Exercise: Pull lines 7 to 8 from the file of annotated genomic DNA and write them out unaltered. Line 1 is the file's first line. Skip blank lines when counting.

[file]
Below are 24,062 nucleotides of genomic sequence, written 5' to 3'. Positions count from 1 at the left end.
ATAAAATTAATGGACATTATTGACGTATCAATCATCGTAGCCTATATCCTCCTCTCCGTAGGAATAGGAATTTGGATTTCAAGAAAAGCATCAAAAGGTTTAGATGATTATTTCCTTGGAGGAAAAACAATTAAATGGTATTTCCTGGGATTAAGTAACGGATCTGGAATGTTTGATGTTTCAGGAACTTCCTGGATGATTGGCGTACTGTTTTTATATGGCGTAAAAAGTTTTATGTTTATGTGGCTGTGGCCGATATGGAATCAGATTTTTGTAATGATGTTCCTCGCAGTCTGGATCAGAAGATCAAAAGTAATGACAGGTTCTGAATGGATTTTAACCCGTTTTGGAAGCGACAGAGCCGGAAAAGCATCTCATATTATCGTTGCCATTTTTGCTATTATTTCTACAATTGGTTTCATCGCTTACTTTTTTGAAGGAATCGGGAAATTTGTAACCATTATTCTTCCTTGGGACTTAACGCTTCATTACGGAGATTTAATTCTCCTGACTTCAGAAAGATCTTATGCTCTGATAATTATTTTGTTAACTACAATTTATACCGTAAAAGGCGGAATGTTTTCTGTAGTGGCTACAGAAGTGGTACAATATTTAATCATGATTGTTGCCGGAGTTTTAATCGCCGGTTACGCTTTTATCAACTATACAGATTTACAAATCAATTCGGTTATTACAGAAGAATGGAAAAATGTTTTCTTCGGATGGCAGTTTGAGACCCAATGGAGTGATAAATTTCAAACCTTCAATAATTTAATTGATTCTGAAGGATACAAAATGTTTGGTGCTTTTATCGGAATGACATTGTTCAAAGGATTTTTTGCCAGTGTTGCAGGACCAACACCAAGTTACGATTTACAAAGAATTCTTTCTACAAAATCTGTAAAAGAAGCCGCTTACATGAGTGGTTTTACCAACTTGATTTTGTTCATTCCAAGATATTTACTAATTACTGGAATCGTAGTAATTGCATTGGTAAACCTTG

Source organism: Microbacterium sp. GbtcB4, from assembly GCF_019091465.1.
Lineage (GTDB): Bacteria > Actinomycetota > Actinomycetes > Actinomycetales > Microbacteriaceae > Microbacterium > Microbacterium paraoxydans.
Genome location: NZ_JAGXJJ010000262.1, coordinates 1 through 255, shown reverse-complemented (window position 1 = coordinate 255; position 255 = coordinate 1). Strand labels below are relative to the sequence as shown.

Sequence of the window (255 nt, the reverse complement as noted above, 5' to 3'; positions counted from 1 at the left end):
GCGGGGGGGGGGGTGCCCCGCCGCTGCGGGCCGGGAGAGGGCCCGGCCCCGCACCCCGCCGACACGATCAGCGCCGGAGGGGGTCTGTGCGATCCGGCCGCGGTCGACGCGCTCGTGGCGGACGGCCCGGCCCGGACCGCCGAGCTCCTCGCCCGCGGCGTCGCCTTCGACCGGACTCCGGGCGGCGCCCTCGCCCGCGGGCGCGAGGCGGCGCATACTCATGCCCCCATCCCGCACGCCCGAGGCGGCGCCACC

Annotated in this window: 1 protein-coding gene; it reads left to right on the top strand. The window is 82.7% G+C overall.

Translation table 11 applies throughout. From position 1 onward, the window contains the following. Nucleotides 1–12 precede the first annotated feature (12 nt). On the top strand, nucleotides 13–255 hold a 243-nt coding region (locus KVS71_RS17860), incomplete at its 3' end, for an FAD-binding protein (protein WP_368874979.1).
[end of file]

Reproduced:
GCGGGGGGGGGGGTGCCCCGCCGCTGCGGGCCGGGAGAGGGCCCGGCCCCGCACCCCGCCGACACGATCAGCGCCGGAGGGGGTCTGTGCGATCCGGCCGCGGTCGACGCGCTCGTGGCGGACGGCCCGGCCCGGACCGCCGAGCTCCTCGCCCGCGGCGTCGCCTTCGACCGGACTCCGGGCGGCGCCCTCGCCCGCGGGCGCGAGGCGGCGCATACTCATGCCCCCATCCCGCACGCCCGAGGCGGCGCCACC

Annotated in this window: 1 protein-coding gene; it reads left to right on the top strand. The window is 82.7% G+C overall.